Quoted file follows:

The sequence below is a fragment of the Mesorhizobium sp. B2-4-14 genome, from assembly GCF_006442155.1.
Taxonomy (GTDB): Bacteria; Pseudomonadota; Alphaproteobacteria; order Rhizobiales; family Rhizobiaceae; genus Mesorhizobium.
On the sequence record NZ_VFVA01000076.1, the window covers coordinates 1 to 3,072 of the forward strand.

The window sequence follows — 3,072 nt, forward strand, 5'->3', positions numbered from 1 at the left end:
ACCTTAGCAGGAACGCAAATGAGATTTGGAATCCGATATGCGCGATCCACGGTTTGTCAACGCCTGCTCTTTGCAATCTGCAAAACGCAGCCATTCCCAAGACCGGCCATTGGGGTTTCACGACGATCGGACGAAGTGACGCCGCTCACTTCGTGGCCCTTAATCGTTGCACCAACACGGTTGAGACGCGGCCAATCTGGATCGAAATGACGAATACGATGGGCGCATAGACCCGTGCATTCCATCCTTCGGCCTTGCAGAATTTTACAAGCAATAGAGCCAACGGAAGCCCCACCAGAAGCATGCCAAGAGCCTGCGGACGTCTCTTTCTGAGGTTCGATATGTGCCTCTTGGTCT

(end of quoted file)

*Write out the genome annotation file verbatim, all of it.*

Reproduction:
The sequence below is a fragment of the Mesorhizobium sp. B2-4-14 genome, from assembly GCF_006442155.1.
Taxonomy (GTDB): Bacteria; Pseudomonadota; Alphaproteobacteria; order Rhizobiales; family Rhizobiaceae; genus Mesorhizobium.
On the sequence record NZ_VFVA01000076.1, the window covers coordinates 1 to 3,072 of the forward strand.

The window sequence follows — 3,072 nt, forward strand, 5'->3', positions numbered from 1 at the left end:
ACCTTAGCAGGAACGCAAATGAGATTTGGAATCCGATATGCGCGATCCACGGTTTGTCAACGCCTGCTCTTTGCAATCTGCAAAACGCAGCCATTCCCAAGACCGGCCATTGGGGTTTCACGACGATCGGACGAAGTGACGCCGCTCACTTCGTGGCCCTTAATCGTTGCACCAACACGGTTGAGACGCGGCCAATCTGGATCGAAATGACGAATACGATGGGCGCATAGACCCGTGCATTCCATCCTTCGGCCTTGCAGAATTTTACAAGCAATAGAGCCAACGGAAGCCCCACCAGAAGCATGCCAAGAGCCTGCGGACGTCTCTTTCTGAGGTTCGATATGTGCCTCTTGGTCT